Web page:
During the housing crisis in 2008, Fannie Mae and Freddie Mac, unable to meet their financial obligations, were taken over by the federal government. Ten years later, they are still in conservatorship – with enormous risks resting on the backs of taxpayers and their ultimate fates yet to be determined by Congress. Despite their uncertain future, Fannie Mae decided it was the time to move forward with a new $115 million headquarters in downtown Washington D.C. However, like trends of the recent past, costs for the new headquarters have “risen dramatically.”
According to a recent Inspector General (IG) report, the new lavish headquarters is now expected to cost Fannie Mae $171 million. Adding to the rising costs of the building, the IG has questioned $32 million worth of “upgrades, finishes, and “architectural” design elements” that go over and above Class A office space – the most prestigious category. The Federal Housing Finance Authority (FHFA), the agency in charge of regulating Fannie Mae, did not even know these upgrades had been approved. Among the questioned upgrades are:
- $7.7 million for interior finishes including: “wood veneer finishes” ($2,500,000), “decorative wood slatted ceilings” ($1,200,000), format tile for “core wall elevations” ($750,000), and “gypsum ceiling detailing” ($540,000)
- $4.1 million for a cafeteria, which Fannie Mae’s consultant cautioned could be underutilized because of numerous nearby dining opportunities
- $2.1 million for “light-filled” Town Centers, which Fannie Mae’s expert opined would provide a much-needed sense of openness and day lighting, necessary for human interaction and productivity”
- $2 million for a third glass bridge [on floor 9] spanning the space between the two towers (There’s already glass bridges on floors 13 and 11)
- $3 million for additional generator support, despite the expert’s conclusion that “[t]his level of generator backup exceeds comparable benchmark facilities”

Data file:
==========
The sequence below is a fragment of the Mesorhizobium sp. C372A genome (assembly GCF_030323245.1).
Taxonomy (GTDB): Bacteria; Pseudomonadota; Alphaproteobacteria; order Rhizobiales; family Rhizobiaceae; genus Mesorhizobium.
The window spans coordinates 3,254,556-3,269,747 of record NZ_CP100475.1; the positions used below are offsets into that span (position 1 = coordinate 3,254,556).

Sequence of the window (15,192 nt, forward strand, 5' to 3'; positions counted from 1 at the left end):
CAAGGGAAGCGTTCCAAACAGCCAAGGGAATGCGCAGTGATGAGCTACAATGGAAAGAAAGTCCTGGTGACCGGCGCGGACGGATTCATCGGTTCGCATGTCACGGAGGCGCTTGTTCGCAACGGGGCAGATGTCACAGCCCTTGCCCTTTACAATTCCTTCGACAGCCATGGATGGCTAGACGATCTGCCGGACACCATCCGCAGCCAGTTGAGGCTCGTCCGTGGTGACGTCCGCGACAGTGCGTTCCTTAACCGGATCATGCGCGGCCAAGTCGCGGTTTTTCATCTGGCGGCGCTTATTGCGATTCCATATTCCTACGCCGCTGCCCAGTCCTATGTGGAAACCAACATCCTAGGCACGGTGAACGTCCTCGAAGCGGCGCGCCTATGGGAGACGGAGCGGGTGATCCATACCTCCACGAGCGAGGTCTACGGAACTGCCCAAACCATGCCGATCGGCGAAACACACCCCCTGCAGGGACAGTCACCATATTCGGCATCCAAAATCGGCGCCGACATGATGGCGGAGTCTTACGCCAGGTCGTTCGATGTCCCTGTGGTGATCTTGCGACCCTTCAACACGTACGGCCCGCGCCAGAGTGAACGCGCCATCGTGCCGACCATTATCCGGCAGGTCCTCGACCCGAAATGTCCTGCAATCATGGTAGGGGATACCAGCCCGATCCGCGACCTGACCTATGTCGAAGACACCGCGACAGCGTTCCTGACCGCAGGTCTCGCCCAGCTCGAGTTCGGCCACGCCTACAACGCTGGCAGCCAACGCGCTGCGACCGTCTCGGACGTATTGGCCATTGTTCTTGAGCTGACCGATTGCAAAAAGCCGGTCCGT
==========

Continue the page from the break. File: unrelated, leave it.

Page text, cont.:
- $700,000 for an audio-visual (broadcast) studio which included “a whisper room, control room, server room, track for green screen, workstations, special lighting and IT infrastructure”
- $9.6 million for numerous items, including pantries, wood doors, bars, and quartz and glass countertops in a wellness room, town center café, and a “CC lounge;” free-standing decorative wood “lunch huts,” custom wood menus for the Sky Lobby café, and elevator lobby pergolas
If that wasn’t enough, taxpayers have already been billed for a $250,000 chandelier intended to “evoke” activity!
During a hearing on the cost overruns of the building, one Congressman expressed his sentiment on the matter saying, “You are making K Street law firms and lobby shops jealous. They want to move to 15th and L. They want to move off K Street if this your headquarters.”
The Fannie Mae Director, Melvin L. Watt, “fundamentally disagreed” with the IG report saying the building will “benefit the taxpayers.” In addition, Mr. Watt considered the extravagant features “reasonable, cost-effective and consistent with my responsibilities under the law and I, therefore, did not object to them.”
It should be noted that Fannie Mae did achieve $6.5 million worth of savings in some areas through the bidding process, but those savings don’t nearly add up to the cost overruns taxpayers will have to pay for. Taxpayers have already had to bail out Fannie Mae. Unfortunately, it looks like Fannie Mae will once again get their way with taxpayers, with little repercussion.